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Mr T reminded me that it’s all very well going on about my fabulous dough discovery but there’s not much point unless I eventually share the secret, so – in good time for summer – here’s a wonderful recipe for:

Olive Oil Dough

(my respectful adaptation of a recipe in
 Artisan Bread in Five Minutes a Day
by Jeff Hertzberg and Zoë François)
 

  • 650 ml lukewarm water
  • 1-1/2 tablespoons dried yeast (or 50g fresh – I buy mine from Carrefour in France, then freeze)
  • 1-1/2 tablespoons sel gris de Guérande (my favourite, but any coarse salt will do)
  • 1 tablespoon sugar
  • 4 tablespoons extra virgin olive oil
  • 1600 ml unbleached all-purpose flour (I don’t know how much this weighs – will get back to you!)
    1. Pour the water into a lidded (not airtight) food container and sprinkle on the yeast, salt, sugar and olive oil.  Give it a swirl to mix.
    2. Add the flour, stir it in with a wooden spoon until it becomes a fairly homogenous mass with no dry bits.
    3. Cover (but do not seal) with the lid and leave it at room temperature approximately 2 hours (until the dough has risen and collapsed).
    4. Either: use immediately, or
    5. refrigerate in its container, leaving the lid slightly ajar to allow air circulation, and use over the next 12 days.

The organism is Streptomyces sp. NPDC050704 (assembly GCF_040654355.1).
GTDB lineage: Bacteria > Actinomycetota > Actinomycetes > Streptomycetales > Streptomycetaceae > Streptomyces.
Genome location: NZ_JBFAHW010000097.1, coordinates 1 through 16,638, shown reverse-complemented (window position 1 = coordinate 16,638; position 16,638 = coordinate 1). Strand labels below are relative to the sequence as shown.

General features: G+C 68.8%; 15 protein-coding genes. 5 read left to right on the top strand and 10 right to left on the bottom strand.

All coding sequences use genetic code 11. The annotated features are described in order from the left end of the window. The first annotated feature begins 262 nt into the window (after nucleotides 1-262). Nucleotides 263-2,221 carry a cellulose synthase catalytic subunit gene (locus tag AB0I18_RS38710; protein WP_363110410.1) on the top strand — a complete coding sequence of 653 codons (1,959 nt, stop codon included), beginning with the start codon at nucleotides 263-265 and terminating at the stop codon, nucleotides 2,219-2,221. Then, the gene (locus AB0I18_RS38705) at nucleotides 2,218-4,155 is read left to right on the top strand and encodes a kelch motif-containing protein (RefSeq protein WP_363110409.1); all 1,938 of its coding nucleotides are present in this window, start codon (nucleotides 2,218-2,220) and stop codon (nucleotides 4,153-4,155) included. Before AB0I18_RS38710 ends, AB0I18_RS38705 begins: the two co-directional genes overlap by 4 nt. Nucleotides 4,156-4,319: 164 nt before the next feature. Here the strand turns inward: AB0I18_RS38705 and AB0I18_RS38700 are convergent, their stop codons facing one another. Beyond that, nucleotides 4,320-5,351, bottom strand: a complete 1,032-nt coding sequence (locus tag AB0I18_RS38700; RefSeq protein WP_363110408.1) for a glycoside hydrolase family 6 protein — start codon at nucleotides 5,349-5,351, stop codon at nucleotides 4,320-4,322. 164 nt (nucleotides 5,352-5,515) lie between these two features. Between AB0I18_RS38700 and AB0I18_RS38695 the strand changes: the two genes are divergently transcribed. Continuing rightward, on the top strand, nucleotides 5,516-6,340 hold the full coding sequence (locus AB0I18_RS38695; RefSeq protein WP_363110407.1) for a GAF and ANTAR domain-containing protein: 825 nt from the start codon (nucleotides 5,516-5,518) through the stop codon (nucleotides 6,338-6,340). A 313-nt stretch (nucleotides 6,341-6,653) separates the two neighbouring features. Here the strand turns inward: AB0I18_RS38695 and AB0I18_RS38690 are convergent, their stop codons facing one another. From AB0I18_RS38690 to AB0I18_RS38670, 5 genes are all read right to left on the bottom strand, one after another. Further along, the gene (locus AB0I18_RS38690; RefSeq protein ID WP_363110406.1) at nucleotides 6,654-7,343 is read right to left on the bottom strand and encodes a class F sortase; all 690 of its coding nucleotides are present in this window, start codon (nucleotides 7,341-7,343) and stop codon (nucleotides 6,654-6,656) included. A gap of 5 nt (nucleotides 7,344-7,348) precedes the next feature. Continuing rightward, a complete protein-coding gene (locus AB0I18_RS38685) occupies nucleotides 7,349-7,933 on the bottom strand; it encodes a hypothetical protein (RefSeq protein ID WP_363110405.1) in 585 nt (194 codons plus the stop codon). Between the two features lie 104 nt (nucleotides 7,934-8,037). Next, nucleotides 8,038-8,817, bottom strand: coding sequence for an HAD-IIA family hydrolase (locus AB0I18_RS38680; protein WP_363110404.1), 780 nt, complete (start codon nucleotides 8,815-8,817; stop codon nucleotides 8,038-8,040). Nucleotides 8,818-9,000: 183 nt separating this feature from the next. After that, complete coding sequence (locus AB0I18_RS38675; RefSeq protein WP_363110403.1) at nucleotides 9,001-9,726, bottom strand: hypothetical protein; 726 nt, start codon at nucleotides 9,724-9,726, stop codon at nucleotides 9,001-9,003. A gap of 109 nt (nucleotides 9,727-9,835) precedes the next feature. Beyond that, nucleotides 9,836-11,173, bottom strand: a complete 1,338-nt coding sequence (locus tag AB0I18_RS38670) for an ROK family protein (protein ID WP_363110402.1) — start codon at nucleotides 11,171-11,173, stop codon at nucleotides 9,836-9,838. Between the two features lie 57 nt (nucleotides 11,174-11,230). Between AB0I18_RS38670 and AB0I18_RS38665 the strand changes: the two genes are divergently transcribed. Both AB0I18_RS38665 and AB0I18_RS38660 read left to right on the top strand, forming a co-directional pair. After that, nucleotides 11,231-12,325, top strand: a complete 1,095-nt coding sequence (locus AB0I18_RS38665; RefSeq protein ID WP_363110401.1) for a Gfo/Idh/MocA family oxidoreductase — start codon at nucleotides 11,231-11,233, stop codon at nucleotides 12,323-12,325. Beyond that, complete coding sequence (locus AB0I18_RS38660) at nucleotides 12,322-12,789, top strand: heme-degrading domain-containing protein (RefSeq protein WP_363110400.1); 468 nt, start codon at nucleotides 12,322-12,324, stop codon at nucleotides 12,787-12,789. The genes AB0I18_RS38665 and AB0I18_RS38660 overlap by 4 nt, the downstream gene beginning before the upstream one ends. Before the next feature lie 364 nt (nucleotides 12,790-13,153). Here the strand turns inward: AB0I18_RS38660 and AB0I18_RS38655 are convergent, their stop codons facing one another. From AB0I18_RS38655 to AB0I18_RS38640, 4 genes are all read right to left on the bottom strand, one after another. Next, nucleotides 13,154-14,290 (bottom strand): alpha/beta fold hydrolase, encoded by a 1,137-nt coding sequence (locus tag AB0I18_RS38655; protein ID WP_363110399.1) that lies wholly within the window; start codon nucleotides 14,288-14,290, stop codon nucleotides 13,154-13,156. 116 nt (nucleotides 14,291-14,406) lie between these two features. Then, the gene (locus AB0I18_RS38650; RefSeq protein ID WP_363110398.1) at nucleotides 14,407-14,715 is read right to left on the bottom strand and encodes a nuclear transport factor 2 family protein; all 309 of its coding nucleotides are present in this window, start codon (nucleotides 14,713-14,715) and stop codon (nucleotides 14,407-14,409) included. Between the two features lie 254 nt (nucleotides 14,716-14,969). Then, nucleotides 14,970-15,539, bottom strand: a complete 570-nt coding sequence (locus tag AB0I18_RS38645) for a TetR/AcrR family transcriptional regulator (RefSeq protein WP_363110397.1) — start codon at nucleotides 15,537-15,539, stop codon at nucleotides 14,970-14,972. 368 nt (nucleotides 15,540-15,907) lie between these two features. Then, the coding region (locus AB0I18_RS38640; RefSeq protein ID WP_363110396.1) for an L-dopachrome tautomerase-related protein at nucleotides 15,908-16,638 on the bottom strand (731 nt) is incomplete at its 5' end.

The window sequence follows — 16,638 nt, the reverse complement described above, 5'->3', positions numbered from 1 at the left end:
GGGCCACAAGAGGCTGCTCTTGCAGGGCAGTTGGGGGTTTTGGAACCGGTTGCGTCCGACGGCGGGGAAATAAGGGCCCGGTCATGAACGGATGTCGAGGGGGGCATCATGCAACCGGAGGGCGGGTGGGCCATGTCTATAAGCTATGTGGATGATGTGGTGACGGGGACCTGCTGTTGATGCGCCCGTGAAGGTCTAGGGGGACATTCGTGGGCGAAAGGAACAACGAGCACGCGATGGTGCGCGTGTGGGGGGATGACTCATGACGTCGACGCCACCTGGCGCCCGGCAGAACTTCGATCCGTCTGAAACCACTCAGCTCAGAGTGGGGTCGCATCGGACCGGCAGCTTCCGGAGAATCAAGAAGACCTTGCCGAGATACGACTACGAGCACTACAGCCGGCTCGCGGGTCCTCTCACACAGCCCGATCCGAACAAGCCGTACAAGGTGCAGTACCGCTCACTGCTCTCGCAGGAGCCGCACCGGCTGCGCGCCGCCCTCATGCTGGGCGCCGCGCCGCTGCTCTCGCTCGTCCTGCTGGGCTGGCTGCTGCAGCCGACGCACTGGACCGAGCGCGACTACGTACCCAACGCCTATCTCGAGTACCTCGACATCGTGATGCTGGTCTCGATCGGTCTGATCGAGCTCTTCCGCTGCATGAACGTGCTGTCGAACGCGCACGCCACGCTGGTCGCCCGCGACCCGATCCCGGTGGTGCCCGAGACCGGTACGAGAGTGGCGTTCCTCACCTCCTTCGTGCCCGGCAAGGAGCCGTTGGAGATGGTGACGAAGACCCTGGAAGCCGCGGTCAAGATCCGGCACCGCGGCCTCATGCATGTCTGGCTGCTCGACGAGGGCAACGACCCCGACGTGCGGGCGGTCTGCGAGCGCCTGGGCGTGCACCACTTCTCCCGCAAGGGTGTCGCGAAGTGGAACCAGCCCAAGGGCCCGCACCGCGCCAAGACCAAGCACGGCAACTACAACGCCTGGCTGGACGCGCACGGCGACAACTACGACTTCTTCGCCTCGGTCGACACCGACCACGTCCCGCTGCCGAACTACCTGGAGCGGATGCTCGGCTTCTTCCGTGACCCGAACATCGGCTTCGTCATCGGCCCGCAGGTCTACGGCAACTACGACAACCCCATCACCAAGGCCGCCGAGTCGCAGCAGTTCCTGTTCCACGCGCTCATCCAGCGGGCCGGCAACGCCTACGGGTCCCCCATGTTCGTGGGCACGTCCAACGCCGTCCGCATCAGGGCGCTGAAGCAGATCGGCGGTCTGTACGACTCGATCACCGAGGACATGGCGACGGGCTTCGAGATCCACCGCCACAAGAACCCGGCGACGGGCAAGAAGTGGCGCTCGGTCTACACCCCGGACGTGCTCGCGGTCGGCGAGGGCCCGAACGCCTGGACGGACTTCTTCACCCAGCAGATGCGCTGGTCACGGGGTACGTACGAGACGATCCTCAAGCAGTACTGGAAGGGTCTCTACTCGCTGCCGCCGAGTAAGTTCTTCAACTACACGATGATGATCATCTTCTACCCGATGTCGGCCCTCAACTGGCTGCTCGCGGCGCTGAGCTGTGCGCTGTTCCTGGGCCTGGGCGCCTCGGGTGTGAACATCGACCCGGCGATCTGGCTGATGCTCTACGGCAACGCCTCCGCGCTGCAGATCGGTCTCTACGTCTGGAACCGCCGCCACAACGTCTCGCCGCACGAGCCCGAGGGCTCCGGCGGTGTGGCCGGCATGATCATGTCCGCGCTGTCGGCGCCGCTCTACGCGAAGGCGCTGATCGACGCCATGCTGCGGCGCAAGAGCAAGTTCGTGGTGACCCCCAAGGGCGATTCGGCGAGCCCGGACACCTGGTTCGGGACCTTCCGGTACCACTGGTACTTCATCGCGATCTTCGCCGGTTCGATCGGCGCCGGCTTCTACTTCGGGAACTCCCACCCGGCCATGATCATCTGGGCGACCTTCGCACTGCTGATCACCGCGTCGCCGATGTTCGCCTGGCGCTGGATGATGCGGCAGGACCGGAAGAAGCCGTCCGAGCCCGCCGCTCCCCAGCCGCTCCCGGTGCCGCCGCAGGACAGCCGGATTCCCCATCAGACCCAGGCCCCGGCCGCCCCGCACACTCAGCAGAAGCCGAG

When you wish to bake your bread (this dough is designed for flatbreads [eg focaccia, fougasse, pizza etc.] so don’t expect a high-rise sandwich loaf):

    • oil a medium-sized baking tray or swiss roll tin with olive oil (don’t waste pricey extra virgin here!)
    • with wet or olive-oily hands to stop the dough from sticking, scoop out a handful weighing approximately 500g (but don’t get out your scales unless you enjoy making a mess)
    • form into a ball and then, as the pizza guys do, use its own weight to gently stretch without tearing: when it is too thin to take the strain without holing place it in the centre of your oiled tray and gently ease it towards the sides and corners.  It will relax and expand over the next little while.
    • start heating oven to 200C (or as high as it will go if making pizza)

    Then what you do with it really depends on what you’re after – dimple with your fingers, strew with chopped rosemary and salt then “drizzle” (yikes – did I really say that?) with a couple of teaspoons of olive oil for classic focaccia; make it into a circle and apply pizza toppings, or for something really exciting, check out the method for a Spanish flavoured fougasse in my chorizo & olive bread post.

    Finally, bake your bread for about 20 minutes; because of the oil content you will get a crispy rather than crusty-crunchy crust, and light golden browning.  If you wait until it resembles a loaf it will be overdone, and for pizza keep the dough thin; it will need 10-15 minutes or less cooking time.  Serve warm or cool; today or tomorrow if it lasts that long.

    I was so impressed with this American pair’s basic recipe for artisan bread featured in The Mercury News that I ordered their book via Amazon.co.uk and I’m so glad I did – it’s packed with extra information and lots of recipes for a number of different doughs and their permutations.  In the short time since I acquired it I have been inspired repeatedly – this book is a keeper.

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